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Cuban struggling entrepreneurs look to Biden with hope

HAVANA (AP) – Business was booming for a trendy small clothing store in the heart of Old Havana called Clandestina, one of thousands of new private businesses emerging in an almost entirely socialist economy.

Tourists flocked to the doors to pick up bags, jackets, camisols, and hats, at least until the Trump administration turned off the taps that were opened just a few years ago by then-President Barack Obama.

Today those glass-wood doors open less often. Tourism is being stifled by both US and Cuban government sanctions, an epidemic that is destroying tourism almost everywhere.

The owners of Clandestine, Idania Del Rio և Layer Fernandez, are living with the turmoil of their business, hoping that the new US President Biden will remove at least some of the restrictions imposed by his predecessor.

“If Biden allows him to travel to Cuba, he sees Cuba as a friendly country. It is a radical change for entrepreneurs’ cash registers,” Fernandez, 44, told the Associated Press.

In 2010, in an effort to revitalize the island’s sluggish economy, then-President Raul Castro spurred an unprecedented opening to the private sector, allowing hundreds of small businesses, including restaurants, shoe repairmen, small clothing workshops, and more. – which have grown to employ around 600,000 people.

Some of the most successful targeted large numbers of tourists, as part of another government opening aimed at saving the economy.

Tourism boomed in late 2014 when Obama announced a historic thaw in relations with Cuba, arguing that five decades of US sanctions against communist governments had failed and that more active ties would increase the Caribbean nation.

Clandestina launched in 2015 about five blocks from the state Capitol building, modeled on the Washington building, to wind its sails just in time from the opening of the United States.

“The store was small, we barely had anything, a lot of people started showing up,” Del Rio, 39, told the Associated Press. “Many Americans came, deals were made.”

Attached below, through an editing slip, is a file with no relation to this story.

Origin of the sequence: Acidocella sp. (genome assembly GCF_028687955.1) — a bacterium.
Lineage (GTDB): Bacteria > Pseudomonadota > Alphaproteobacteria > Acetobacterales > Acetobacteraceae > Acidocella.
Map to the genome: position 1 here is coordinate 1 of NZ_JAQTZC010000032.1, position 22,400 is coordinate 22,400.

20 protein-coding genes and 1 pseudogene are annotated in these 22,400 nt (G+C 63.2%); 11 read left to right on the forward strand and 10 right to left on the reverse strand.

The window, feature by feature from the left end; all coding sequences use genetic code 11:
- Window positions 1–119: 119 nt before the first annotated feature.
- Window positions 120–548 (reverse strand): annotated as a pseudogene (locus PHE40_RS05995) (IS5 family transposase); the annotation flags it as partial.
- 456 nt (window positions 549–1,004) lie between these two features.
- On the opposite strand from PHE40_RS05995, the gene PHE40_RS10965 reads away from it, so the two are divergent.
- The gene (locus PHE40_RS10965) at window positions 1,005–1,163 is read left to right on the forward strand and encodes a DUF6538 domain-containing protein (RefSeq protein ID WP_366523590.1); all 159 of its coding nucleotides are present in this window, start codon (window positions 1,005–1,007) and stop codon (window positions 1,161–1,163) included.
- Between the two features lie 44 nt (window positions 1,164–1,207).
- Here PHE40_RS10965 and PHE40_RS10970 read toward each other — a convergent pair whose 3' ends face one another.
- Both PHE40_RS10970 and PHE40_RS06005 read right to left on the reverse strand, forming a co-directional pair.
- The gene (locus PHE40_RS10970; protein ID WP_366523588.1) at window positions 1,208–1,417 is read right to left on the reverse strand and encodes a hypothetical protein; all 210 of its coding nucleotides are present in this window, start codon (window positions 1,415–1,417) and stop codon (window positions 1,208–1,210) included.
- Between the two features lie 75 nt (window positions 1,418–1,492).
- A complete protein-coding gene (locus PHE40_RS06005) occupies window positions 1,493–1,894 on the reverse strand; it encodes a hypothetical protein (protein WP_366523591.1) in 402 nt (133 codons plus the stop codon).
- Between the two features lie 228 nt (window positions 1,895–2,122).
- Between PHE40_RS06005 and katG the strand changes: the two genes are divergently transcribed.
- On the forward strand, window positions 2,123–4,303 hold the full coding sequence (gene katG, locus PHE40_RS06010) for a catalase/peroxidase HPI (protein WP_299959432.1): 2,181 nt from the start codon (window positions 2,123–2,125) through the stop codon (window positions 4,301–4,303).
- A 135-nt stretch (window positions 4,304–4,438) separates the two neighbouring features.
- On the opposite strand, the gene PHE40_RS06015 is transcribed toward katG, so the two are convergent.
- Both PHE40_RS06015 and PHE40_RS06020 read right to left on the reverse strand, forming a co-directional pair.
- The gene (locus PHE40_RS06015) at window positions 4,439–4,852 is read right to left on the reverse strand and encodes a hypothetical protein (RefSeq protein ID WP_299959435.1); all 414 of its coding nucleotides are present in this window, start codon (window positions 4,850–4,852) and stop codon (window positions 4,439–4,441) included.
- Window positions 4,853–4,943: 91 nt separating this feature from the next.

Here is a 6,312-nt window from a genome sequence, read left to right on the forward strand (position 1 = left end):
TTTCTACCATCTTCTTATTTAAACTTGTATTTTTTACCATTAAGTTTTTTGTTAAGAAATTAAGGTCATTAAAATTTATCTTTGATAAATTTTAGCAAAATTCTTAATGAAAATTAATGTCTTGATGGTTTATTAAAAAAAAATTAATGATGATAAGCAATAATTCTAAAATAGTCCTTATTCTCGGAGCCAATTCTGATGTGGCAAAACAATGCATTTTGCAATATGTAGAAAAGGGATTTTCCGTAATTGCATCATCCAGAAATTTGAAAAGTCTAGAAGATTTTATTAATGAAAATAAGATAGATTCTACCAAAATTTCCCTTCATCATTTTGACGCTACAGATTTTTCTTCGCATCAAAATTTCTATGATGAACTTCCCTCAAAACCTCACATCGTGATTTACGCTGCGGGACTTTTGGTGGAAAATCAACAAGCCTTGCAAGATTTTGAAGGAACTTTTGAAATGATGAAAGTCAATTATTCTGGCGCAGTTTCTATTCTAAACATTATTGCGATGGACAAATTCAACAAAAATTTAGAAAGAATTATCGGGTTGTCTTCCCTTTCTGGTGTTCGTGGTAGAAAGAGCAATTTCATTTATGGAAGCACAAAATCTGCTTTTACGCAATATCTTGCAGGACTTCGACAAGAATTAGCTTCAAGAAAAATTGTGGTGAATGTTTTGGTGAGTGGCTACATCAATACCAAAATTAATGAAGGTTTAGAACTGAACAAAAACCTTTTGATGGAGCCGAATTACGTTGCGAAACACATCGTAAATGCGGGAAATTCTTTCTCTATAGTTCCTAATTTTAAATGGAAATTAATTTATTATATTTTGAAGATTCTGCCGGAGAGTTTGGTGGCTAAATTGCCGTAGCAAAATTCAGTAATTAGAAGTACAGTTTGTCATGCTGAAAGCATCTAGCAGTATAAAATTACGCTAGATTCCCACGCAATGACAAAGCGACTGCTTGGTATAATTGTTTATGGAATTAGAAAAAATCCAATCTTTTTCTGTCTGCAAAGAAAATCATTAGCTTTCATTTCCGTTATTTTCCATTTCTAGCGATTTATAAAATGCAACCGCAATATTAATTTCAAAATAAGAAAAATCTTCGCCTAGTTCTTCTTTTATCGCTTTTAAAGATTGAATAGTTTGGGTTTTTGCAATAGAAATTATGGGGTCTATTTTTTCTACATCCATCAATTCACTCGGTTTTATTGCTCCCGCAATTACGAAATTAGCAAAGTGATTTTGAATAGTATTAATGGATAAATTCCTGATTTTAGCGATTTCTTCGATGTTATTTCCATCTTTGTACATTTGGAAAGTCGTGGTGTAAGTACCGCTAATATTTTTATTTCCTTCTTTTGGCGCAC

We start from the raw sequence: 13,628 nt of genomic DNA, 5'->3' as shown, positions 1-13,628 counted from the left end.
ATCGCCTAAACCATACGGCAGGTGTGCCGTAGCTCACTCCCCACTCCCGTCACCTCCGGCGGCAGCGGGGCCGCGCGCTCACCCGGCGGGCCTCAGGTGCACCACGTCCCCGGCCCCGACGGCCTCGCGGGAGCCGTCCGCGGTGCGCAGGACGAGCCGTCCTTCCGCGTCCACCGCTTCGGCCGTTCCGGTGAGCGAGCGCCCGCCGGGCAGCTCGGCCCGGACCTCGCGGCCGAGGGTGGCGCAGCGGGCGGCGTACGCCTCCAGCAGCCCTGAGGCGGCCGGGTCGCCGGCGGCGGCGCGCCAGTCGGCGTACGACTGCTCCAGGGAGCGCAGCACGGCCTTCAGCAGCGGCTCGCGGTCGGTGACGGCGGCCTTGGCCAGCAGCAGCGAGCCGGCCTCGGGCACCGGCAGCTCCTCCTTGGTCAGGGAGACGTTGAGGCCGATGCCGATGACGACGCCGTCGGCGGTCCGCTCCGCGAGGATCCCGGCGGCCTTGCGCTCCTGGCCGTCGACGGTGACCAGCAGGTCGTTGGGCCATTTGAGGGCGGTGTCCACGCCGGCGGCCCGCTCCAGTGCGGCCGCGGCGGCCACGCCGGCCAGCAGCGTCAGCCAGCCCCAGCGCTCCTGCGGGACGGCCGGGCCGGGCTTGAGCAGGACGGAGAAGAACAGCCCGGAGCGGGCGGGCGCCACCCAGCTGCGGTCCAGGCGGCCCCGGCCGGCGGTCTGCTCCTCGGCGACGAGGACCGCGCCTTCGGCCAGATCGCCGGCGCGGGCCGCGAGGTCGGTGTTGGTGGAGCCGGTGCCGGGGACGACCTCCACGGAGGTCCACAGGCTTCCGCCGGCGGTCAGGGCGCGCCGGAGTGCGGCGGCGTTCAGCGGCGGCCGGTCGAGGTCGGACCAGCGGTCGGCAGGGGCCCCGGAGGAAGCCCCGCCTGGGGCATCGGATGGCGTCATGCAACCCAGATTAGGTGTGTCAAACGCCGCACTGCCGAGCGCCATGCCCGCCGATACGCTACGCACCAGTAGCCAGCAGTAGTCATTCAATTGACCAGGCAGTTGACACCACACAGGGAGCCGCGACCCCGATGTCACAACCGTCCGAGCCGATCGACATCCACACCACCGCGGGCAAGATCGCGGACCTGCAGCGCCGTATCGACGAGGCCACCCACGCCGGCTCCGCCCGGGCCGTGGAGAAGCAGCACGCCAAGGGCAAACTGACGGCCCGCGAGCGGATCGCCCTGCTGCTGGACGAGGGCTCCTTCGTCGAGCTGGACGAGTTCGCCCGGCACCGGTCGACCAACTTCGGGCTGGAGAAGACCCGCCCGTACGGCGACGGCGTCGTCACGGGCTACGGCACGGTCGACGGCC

The store quickly ended up with a lot of shirts bought by dirty foreigners.

Due to the high level of US interest in Cuba, Clandestine clothing quickly became a hit, even appearing at New York fashion shows.

It even went on sale online, something unprecedented in a country where Internet access is limited even today.

“It was a very radical thing. “Suddenly a 100% Cuban brand in New York, sold to North Americans, tourists, everyone,” said Del Rio.

In November 2018, Google, based in the USA, introduced the company to the outdoor “Building the Earth” exhibition, showing rustic shirts, leather shoes and overalls, which were stamped with the symbol “Wi-Fi” in the courtyard of the Havana Museum. Fine arts

But the party was over. The Trump administration has begun a series of measures that ban most American travel and limit remittances to the island. It reduced the number of US diplomats, banned cruise ships, and punished companies based on Venezuelan oil supplies to the Cuban economy.

The piecemeal restrictions have not weakened government control, but they have tightened the budgets of both it and ordinary Cubans. The government blames US sanctions on food and fuel shortages, saying they cost Cuba about $ 5.5 billion.

“Four very difficult years have passed since Obama,” said Fernandez, a Spaniard who’s a partner in Del Rio. He said that after the initial restrictions on Trump’s travel, Clandestine lost 50% of her income.

And they are not alone. A survey of 126 2019 business owners by local business consultant Auge found that 80 percent said they were influenced by Trump’s actions.

Biden has long said he would restore at least some of Obama’s policy toward Cuba. His advisers spoke about the removal of restrictions on remittances sent by Cubans to the United States during the Trump era.

It is unknown at this time what he will do after leaving the post.

Hopefully, he’s 44-year-old Raimel Delgado, who worked in US productions such as Fast-Furious and Transformers, which were allowed to be filmed in Cuba in 2016 before Trump shut them down.

“We were directly affected,” he said of Trump’s arrival. “There were many projects that were in progress, others that were planned, they stopped. “Some have disappeared and others are waiting. We will see what happens now.”

Cuban authorities say Trump has used more than 200 measures against Cuba, accusing the island government of using US-Canadian diplomats responsible for human rights abuses and democracy.

“Biden is hope for everyone,” said Rigoberto Romero, the owner of the four-horse chariot that once provided food for travelers, and now waits at home to care for his pets.

The Cuban leadership has experienced a series of openings – closures imposed by US leaders when sanctions were first imposed about 60 years ago – tightened as Fidel Castro allied with the Soviet bloc. Cuban leaders want the US Congress to repeal key laws that give presidents broad powers to impose such sanctions, although analysts say this is unlikely under Biden.

For Cuban economist Omar Everlen Perez, who often criticizes the government, a policy that allows for local business connections “with the United States” “can only be protected by greater economic interconnectedness, that is, more trade and investment.”

Returning to the Clandestina store in Old Havana, the partners try to lift their spirits.

“We survived the siege,” Fernandez said.

“The energy is a little low, but it is coming back,” he said. The small business is already planning to present a collection of T-shirts in New York this month. An almost completely systematic measure of WhatsApp, which began to expand after the government upgraded Internet services in 2018.


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